Hi, I’m Carole and I am here to interview you for the AO Blog. I am, however, not going to ask you lots of questions about appliances, but more about you as a chef.
You have trained at some very prestigious restaurants; how does that go hand in hand with the grounded Yorkshire background?
That’s an interesting question. I guess it’s all about aspirations and even if you come from a humble background, there’s no reason not to have aspirations and hopefully fulfill them.
The way I like to describe it is like this: I lived in Switzerland for 18 months. I went out walking up what I thought was a mountain – it turned out to be a hill. When I got to the top, I thought “fantastic, we’ve made it” and the views were amazing. But when I looked across the valley, there was another hill which was even bigger. So the next day, we climbed up that one. And then there was another one and eventually a mountain. So, I think that no matter who you are, no matter where you start off, there’s always a way forward to go, pace yourself and try to understand it all, then you’ll achieve it.
You have really kept your down to earth ways though.
I think that’s absolutely right. There are a lot of chefs on TV these days and one or two like to believe their own publicity and I am quite lucky that I stayed the way I am. My mother wouldn’t let me get away with it.
You received a CBE in 2002, have you ever cooked for royalty?
Yes, I’ve been very fortunate. I’m President of the Academy of Culinary Art and just on Monday we received royal status and our patron is Prince Charles. I have cooked, together with my son, for the whole royal family 20 odd years ago at a wedding (they were on a special table), and I have cooked for Prince Charles on many occasions. So yes, I’m very fortunate - I’m a great royalist and I believe they do a lot for the British hospitality business.
Do you still get nervous cooking for royalty or other people?
I get very nervous cooking for Phil (Laughs! Phil is at that moment sitting next to us, eating what Brian had cooked on stage earlier. He is the AO account manager for Belling) . I think it’s good to have a sensible apprehension. Once I know what’s going on and I know what I’m doing, I’m fine. Yes, you want things to work, yes, you’re nervous, but you can only do what you can do. Yes I still get nervous going on tv, I get nervous going on stage for live cooking shows, I get nervous cooking for lots of people, but it’s one of those things that dissipates itself once you start to get into it.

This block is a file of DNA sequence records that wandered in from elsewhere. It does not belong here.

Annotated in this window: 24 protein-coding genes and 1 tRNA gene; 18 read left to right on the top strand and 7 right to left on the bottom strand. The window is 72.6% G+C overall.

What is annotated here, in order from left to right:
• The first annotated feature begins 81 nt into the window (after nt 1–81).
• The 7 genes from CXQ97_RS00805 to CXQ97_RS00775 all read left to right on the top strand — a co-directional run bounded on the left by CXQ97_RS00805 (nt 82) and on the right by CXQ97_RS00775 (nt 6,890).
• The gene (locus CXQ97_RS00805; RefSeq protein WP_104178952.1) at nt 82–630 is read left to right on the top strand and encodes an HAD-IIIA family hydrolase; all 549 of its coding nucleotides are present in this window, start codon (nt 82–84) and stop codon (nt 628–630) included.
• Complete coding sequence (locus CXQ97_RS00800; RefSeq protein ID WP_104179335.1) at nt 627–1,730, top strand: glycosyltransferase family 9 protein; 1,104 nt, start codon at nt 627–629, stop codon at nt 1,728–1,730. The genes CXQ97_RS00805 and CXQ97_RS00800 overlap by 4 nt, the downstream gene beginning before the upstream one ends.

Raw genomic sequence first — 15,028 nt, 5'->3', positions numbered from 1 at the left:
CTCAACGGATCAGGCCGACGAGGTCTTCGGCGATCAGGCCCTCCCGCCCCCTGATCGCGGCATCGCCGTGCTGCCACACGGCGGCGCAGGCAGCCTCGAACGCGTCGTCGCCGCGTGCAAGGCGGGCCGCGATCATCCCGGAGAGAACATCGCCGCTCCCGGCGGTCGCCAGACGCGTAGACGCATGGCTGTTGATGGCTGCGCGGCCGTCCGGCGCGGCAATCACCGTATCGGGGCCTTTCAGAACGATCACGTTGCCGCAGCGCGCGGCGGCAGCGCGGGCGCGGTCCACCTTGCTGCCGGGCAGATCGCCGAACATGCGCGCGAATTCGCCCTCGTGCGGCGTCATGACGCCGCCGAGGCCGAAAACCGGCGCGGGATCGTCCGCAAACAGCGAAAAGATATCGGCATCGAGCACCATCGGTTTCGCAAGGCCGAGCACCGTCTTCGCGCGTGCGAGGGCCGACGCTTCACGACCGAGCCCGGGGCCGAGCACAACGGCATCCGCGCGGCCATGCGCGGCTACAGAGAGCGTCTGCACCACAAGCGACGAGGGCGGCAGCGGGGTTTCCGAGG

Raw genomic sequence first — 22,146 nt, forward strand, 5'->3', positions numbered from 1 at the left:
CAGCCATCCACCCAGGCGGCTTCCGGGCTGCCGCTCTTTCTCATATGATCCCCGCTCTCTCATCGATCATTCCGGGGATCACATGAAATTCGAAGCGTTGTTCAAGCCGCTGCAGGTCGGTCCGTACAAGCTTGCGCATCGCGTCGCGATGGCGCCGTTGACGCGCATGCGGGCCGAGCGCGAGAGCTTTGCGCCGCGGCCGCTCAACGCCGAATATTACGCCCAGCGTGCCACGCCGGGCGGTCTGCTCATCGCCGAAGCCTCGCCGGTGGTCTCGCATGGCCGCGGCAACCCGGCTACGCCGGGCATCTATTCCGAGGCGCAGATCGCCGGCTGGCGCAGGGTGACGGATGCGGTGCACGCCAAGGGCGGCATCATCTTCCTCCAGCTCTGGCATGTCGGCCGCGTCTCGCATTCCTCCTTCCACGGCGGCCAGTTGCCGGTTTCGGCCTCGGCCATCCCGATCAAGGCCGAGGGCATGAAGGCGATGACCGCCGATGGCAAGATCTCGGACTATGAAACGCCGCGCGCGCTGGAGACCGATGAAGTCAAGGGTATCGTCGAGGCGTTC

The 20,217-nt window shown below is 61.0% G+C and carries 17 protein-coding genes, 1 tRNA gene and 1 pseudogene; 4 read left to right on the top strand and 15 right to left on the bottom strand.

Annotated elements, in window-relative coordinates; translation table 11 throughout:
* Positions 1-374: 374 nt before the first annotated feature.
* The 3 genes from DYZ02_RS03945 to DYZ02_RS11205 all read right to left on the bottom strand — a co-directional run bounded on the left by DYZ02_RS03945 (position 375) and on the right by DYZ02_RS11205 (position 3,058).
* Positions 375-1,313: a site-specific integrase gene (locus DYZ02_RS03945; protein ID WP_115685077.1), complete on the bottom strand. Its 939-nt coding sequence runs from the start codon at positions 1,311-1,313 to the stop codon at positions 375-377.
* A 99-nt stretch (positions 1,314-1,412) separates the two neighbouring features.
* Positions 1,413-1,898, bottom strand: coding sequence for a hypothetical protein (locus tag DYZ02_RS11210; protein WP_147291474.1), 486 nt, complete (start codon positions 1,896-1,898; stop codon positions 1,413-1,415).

Delia Smith criticized Masterchef, claiming it intimidates and puts people off cooking. What is your view on that?
I think that Delia has done a great job for the British cooking thinking, and she has a right to her view. I don’t think she’s wrong, I think many things she says are perfectly correct. I think that TV is actually not there to promote cooking, it’s there to produce entertainment shows. The responsibility lies with the people who are being asked to do shows to turn them down if they’re not appropriate. I have had various offers which I have turned down because they don’t reflect my ethos. So Delia’s not wrong, but sometimes it’s simply about the excitement factor and getting the figures in and not about teaching people to cook.
Who’s your favourite tv chef?
My friends of course. Michel Roux, Michel Roux Jnr., Rick Stein, James Martin. There are lots of people who do a good job. I think we have to be careful that we’re not known as a tv chef, but as a chef/restaurateur. There are some great people who present well and then there are some who maybe shouldn’t be on tv.
You’re an ambassador for Stoves and Belling, cooker aside, what is the one appliance you couldn’t live without?
Chefs have a philosophy: there’s nothing you can’t live without, though there are things you dearly wouldn’t want to live without. I have a chopping board which is 3 inches thick and very heavy. Whenever I can, I bring this chopping board. I can chop on it, present on it, it can be on camera, and it means it’s my focal point.